Although it is late July and it feels like our annual Synod is not for a couple of months, our Synod begins on Thursday evening 3 September and is thus only five weeks and one day away! At the end of next week we begin the first of our pre–Synod meetings. There is a lot of important business to focus on, including consideration of a Diocesan Mission Action Plan to guide us through the next decade, changes to the way we assess parish quota for the Diocese, and an important motion re the Cathedral Project. Please pray for our Synod—our preparations, our reflections on whom we will elect to positions of responsibility, our Synod preacher (the Reverend Joshua Taylor) and myself as I prepare the Presidential Address.
In the diversity of interests, concerns, and opportunities in our wider church, and in the Diocese, my last week has included the first day of a two day workshop on Suicide Awareness last Friday, a Cursillo NZ National Secretariat meeting by Zoom on Saturday, attendance at Evensong and the Theologians at the Cathedral seminar following in the course of which the Reverend Hugh Bowron gave a fascinating two part presentation on a nationwide Anglican mission in the early 1910s, and then on Monday morning, a lovely Induction service at St Margaret’s College as the Reverend Stephanie Clay became the new Chaplain of the school.
On Friday evening Teresa and I, along with Dean Lawrence and Elizabeth Kimberley were present for the launch of The Christchurch Invitation—Mahia te Aroha, an initiative of the Muslim community, in collaboration with the Christchurch City Council and others. The invitation is to all of us to “Spread Peace, Share Kai, Reflect and Reconnect” as part of the journey of healing following the mosques massacres. For further details please visit www.mahiatearoha.nz The aim of the Christchurch Invitation—Mahia Te Aroha is to harness the extraordinary response of compassion and aroha that was outpoured following the events of 15 March 2019.
I have received notice from the Reverend Bosco Peters that he will retire from his role as Chaplain of Christ’s College, effective at the beginning of Term 1, 2022. Bosco will have completed 24 years of service in this post when he retires and there will be much to say about Bosco’s ministry, with thankfulness to God, at the end of this year.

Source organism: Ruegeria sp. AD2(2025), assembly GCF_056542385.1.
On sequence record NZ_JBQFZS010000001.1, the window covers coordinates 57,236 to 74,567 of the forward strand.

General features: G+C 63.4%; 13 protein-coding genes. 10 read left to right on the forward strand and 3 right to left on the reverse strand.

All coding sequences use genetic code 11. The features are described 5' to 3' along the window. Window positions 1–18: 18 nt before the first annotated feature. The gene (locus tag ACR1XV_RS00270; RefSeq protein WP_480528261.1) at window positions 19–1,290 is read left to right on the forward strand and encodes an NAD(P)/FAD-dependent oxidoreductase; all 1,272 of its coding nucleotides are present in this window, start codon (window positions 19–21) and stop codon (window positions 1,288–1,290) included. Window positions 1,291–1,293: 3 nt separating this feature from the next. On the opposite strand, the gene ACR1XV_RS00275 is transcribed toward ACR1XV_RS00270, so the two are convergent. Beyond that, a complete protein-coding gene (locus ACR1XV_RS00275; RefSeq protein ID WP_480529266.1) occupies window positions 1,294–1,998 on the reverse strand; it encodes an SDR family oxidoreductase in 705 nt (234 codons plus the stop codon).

The Reverend Colin Brown has died and his funeral is at 2 pm, Thursday 29 July at St Barnabas’, Fendalton. Colin was ordained deacon in 1954 and priest in 1955. He has served our church and society with academic distinction, including lecturing at St John’s College (1956-66), Vice Principal at College House (1966-67) and lecturing in the Department of Religious Studies and Philosophy at Canterbury University from 1967-1993, along with writing and publishing. Notable in the latter respect for our Diocese were Colin’s history of the Cathedral, Vision and Reality: Christchurch’s Cathedral in the Square (2000) and his joint editorship with Jane Teal and Marie Peters of Shaping a Colonial Church: Bishop Harper and the Anglican Diocese of Christchurch (2006). Please pray for Anne, Colin’s widow and their family.
The funeral for the Reverend Bernie Cox was held at the Chapel at Burnham Military Camp last Friday. Bernie was ordained deacon in 1956 and priested in 1958, serving in parishes in the Nelson and Auckland Dioceses before serving as a military chaplain from 1975 to 1990 with our defence forces. Bernie’s last role with our forces was Principal Chaplain (Army). Bernie then served in two Wellington Diocese parishes before retirement to Gore and then, more recently, to Christchurch. Please pray for Bernie’s family.
I have been reading two books I want to draw your attention to. First, the Reverend Ron Hay, priest and alpinist, known to many in our Diocese, has written and illustrated with superb photography The Spirit of the Mountains: Alpine Adventures and Reflections. This is simply a beautiful book in words and in pictures, a celebration of our Aotearoa New Zealand mountains, and an expression of the spirituality of creation. Email Ron for your copy email@example.com , $40 plus P and P.
Secondly, Steve Bell, whom I shared a flat with in Cairo in 1982-83 and who went onto to significant global mission leadership based in the UK, has written Mountains Move: Achieving Social Cohesion in a Multi-Cultural Society (accessible from Amazon). This is a “must read” book for guidance as we negotiate our way through changing society towards kindness and understanding of each other’s faiths and ideologies. A special interest of the book is understanding and appreciating Islam in Western society.
Last Wednesday I went to Mangere to listen to the testimony of a witness to the Royal Commission on Abuse in Care https://www.abuseincare.org.nz/public-hearings/about/tulou-our-pacific-voices-tatala-e-pulonga/ . During the course of that testimony, the Reverend Ray Oppenheim, Vicar of Avonside at the time, was publicly named as the survivor’s abuser. The survivor was a young girl at the time. If any reader knows of other instances of abuse, they are encouraged to make contact with my office (firstname.lastname@example.org ) or to contact the Royal Commission directly or to contact our national Registrar for complaints regarding ministry standards at email@example.com .
NZCMS is making a call to prayer: “We are having a 12-hour call to prayer this Saturday, July 24, beginning at 7am and finishing at 7pm. The focus is specifically for Mission Partners who are seeking to return to NZ in the next few months. All have stayed and served throughout the pandemic, and they are due a time of Leave and Home Service in NZ.” Please pray for return visas to the country of service to be issued; and for MIQ spots in NZ to be obtained.
This Sunday we continue our Gospel readings further into John 6, verses 24-35. What is The Bread of Life offering us? What nourishment do we need from The Bread of Life?